The Works of Andrés Sanz: a (non) systematic review.

The items posted here are notes, ideas and (moving) pictures that were part of the creative process during the making of my work.


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Flat Love

23 June 2009

Flat Love: Looking at Paintings (II)

A few months ago, I asked my friend Sean Bokenkamp if he remembered any film in which gazing at a painting was part of one scene or, even better, a major plot point. Last week, he made a surprising discovery and he wrote me. I'm posting here our email conversation with his permission:

“Andres,

This just came to me the other day....

What about Barton Fink?

There is the image of the woman on the beach that hangs in his LA hotel room. It is located above his writing desk on the wall behind which Charlie Meadows resides (John Goodman, the Everyman of Pain and pent up rage). It serves as an image of desire, the unknown, wide open potential, the Californian dream, etc.

It isn't exactly a "painting". More like a vacation print or commemorative platter sold to tourists. But I think it recalls the kind of movie you are talking about where someone studies a painting longingly. The cheap reproducibility of the image echoes the way Barton sees the movies and resonates when he sees "the real girl" on the beach. He says "You are so beautiful... are you in the pictures?" He is obsessed with authenticity, and won't own up to the "base" nature of his inspiration (cheap plate with mass-produced image of beautiful lady at beach).

Just a thought."

"Dear Sean,

Yes, you were right about the scene in Barton Fink with the postcard of the beach girl. I remember it had a profound effect on me when I saw the film... I almost forgot it until you brought it up. I'm pretty sure now that Barton's postcard was playing deep down in my head while I was writing Flat Love. Maybe that's the reason behind choosing the Lichtenstein's painting... Funny... I wasn't aware of it until now... Something clicked in my brain when I saw "Girl with Ball" at the MOMA. It may have been the Barton Fink's postcard... sitting somewhere in my unconscious... Weird..."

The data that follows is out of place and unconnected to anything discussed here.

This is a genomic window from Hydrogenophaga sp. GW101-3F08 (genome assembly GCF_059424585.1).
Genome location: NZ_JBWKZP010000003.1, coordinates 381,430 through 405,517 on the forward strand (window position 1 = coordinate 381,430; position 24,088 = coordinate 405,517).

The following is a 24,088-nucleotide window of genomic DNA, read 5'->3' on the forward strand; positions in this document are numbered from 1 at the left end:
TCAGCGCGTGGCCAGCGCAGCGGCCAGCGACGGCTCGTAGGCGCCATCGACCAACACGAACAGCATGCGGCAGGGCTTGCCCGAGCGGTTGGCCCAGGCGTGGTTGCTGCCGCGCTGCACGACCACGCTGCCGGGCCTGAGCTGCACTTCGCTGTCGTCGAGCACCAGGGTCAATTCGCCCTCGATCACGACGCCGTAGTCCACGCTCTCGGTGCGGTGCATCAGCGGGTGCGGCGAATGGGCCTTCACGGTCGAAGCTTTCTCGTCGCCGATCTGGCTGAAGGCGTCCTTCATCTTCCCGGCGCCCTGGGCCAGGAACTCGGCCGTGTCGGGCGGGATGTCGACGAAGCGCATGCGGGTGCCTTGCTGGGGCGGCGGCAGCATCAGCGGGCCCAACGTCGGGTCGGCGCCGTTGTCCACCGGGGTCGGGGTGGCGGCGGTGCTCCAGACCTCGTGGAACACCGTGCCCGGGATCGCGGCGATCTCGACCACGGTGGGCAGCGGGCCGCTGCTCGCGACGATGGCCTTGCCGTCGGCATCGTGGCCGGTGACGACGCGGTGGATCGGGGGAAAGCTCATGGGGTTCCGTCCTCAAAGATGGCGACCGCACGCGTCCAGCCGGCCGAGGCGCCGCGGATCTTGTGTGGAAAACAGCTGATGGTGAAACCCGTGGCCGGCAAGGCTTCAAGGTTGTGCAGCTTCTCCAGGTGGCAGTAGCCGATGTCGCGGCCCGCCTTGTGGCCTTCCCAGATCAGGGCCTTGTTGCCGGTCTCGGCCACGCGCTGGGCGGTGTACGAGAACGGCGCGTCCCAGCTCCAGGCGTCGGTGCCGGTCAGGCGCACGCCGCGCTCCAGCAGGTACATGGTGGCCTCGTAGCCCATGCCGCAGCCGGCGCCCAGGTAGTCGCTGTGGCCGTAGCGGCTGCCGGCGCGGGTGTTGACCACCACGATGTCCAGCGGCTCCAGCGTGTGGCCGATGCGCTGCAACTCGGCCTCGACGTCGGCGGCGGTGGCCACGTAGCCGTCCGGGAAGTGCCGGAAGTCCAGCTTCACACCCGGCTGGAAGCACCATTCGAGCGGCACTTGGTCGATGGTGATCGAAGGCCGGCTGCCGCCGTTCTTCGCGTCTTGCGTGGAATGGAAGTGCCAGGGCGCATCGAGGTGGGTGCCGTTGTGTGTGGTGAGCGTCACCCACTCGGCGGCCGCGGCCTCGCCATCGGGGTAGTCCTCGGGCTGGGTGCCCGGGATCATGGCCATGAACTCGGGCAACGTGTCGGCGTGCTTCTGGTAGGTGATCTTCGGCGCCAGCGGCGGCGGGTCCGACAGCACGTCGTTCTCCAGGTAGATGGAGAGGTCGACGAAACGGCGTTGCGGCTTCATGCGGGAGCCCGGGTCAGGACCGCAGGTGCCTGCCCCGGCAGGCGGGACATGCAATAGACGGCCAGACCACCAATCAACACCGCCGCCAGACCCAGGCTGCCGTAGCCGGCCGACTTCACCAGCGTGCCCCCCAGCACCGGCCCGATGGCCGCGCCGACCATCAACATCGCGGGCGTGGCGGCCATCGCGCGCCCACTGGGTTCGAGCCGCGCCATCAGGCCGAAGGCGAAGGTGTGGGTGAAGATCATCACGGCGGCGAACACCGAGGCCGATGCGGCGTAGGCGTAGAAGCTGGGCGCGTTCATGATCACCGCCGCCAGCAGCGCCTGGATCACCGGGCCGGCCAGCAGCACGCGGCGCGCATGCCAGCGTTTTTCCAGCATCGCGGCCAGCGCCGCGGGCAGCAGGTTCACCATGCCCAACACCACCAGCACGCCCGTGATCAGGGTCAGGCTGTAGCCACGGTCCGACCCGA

"Andres,

To me the resurfacing of an image (in an altered form) that you might have first encountered elsewhere is the core of the artistic/symbolic experience. Orpheus goes to the underworld. AND COMES BACK with something. Most people never go. Or if they do, they don't come back. To come back is to be altered. To bring something back is to acknowledge the change that has taken place within you and try to share it with others.

Most people see the thing and the resonance subsides and only dimly resonates with some aspect of their lives (a fleeting sensation of deja vu that is shrugged off). The artistic temperament is to sense the change in yourself and to investigate it and share what you've learned from your experience. To tap in, and to channel the flow (altered by your experience and your sensibility). Everything you've ever done or experienced influences you and permeates who you are and what you create. Or something like that.

Barton Fink's obsession with authenticity and pain and authentic pain reminds me of the heroin obsession of the early 1990s. Those people who, like Barton Fink, only think that artistic inspiration can come from deep psychological pain. But when confronted with his own inner Charlie Meadows, Fink is totally aghast. His search for the "common man" has led him to a dark place full of rage. Some people feel like they have to destroy their lives before they have anything of interest to share in their art. Whereas I would say that art is what helps us survive. Which can be related to good days, bad days, mundane days, every day.

Anyhow. It is weird (and exciting) when images that were sitting quietly somewhere in your subconscious waiting for their moment, suddenly realize that it is time for a reunion."

Thanks, Sean.

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